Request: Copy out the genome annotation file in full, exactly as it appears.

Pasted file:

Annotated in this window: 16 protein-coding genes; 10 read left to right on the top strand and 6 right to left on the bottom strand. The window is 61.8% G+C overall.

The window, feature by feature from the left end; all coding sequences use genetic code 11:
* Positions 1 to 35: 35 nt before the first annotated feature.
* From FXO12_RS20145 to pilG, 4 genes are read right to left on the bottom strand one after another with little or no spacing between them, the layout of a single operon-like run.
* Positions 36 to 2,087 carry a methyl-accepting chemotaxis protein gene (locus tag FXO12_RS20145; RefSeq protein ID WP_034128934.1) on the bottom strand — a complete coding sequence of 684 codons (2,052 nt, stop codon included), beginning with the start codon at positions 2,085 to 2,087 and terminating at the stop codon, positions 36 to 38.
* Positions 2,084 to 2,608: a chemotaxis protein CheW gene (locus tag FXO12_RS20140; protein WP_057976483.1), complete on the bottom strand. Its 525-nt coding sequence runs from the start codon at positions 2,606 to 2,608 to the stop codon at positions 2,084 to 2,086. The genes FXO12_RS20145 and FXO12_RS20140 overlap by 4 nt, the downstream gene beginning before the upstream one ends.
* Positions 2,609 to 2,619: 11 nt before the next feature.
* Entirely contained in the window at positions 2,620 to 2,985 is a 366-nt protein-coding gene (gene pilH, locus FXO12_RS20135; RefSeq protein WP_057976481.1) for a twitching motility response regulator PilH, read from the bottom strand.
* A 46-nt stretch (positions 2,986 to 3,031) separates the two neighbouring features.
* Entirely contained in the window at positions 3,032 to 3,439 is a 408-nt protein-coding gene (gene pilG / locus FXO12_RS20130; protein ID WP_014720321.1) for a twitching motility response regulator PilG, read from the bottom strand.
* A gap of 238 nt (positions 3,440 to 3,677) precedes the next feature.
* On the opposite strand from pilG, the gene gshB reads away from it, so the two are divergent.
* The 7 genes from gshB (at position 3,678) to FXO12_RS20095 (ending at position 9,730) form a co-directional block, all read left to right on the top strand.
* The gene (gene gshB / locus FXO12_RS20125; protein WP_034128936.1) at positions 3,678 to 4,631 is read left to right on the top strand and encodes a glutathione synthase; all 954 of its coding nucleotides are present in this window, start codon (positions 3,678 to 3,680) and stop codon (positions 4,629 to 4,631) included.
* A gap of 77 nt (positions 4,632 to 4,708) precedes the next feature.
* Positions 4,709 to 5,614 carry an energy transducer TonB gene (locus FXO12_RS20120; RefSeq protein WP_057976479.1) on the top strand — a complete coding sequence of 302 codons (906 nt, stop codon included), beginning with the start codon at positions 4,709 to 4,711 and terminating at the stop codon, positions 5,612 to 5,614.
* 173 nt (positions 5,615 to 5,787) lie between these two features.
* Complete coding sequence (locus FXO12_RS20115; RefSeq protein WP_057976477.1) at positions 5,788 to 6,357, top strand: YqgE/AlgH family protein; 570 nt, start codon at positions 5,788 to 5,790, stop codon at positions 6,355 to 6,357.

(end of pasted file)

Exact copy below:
Annotated in this window: 16 protein-coding genes; 10 read left to right on the top strand and 6 right to left on the bottom strand. The window is 61.8% G+C overall.

The window, feature by feature from the left end; all coding sequences use genetic code 11:
* Positions 1 to 35: 35 nt before the first annotated feature.
* From FXO12_RS20145 to pilG, 4 genes are read right to left on the bottom strand one after another with little or no spacing between them, the layout of a single operon-like run.
* Positions 36 to 2,087 carry a methyl-accepting chemotaxis protein gene (locus tag FXO12_RS20145; RefSeq protein ID WP_034128934.1) on the bottom strand — a complete coding sequence of 684 codons (2,052 nt, stop codon included), beginning with the start codon at positions 2,085 to 2,087 and terminating at the stop codon, positions 36 to 38.
* Positions 2,084 to 2,608: a chemotaxis protein CheW gene (locus tag FXO12_RS20140; protein WP_057976483.1), complete on the bottom strand. Its 525-nt coding sequence runs from the start codon at positions 2,606 to 2,608 to the stop codon at positions 2,084 to 2,086. The genes FXO12_RS20145 and FXO12_RS20140 overlap by 4 nt, the downstream gene beginning before the upstream one ends.
* Positions 2,609 to 2,619: 11 nt before the next feature.
* Entirely contained in the window at positions 2,620 to 2,985 is a 366-nt protein-coding gene (gene pilH, locus FXO12_RS20135; RefSeq protein WP_057976481.1) for a twitching motility response regulator PilH, read from the bottom strand.
* A 46-nt stretch (positions 2,986 to 3,031) separates the two neighbouring features.
* Entirely contained in the window at positions 3,032 to 3,439 is a 408-nt protein-coding gene (gene pilG / locus FXO12_RS20130; protein ID WP_014720321.1) for a twitching motility response regulator PilG, read from the bottom strand.
* A gap of 238 nt (positions 3,440 to 3,677) precedes the next feature.
* On the opposite strand from pilG, the gene gshB reads away from it, so the two are divergent.
* The 7 genes from gshB (at position 3,678) to FXO12_RS20095 (ending at position 9,730) form a co-directional block, all read left to right on the top strand.
* The gene (gene gshB / locus FXO12_RS20125; protein WP_034128936.1) at positions 3,678 to 4,631 is read left to right on the top strand and encodes a glutathione synthase; all 954 of its coding nucleotides are present in this window, start codon (positions 3,678 to 3,680) and stop codon (positions 4,629 to 4,631) included.
* A gap of 77 nt (positions 4,632 to 4,708) precedes the next feature.
* Positions 4,709 to 5,614 carry an energy transducer TonB gene (locus FXO12_RS20120; RefSeq protein WP_057976479.1) on the top strand — a complete coding sequence of 302 codons (906 nt, stop codon included), beginning with the start codon at positions 4,709 to 4,711 and terminating at the stop codon, positions 5,612 to 5,614.
* 173 nt (positions 5,615 to 5,787) lie between these two features.
* Complete coding sequence (locus FXO12_RS20115; RefSeq protein WP_057976477.1) at positions 5,788 to 6,357, top strand: YqgE/AlgH family protein; 570 nt, start codon at positions 5,788 to 5,790, stop codon at positions 6,355 to 6,357.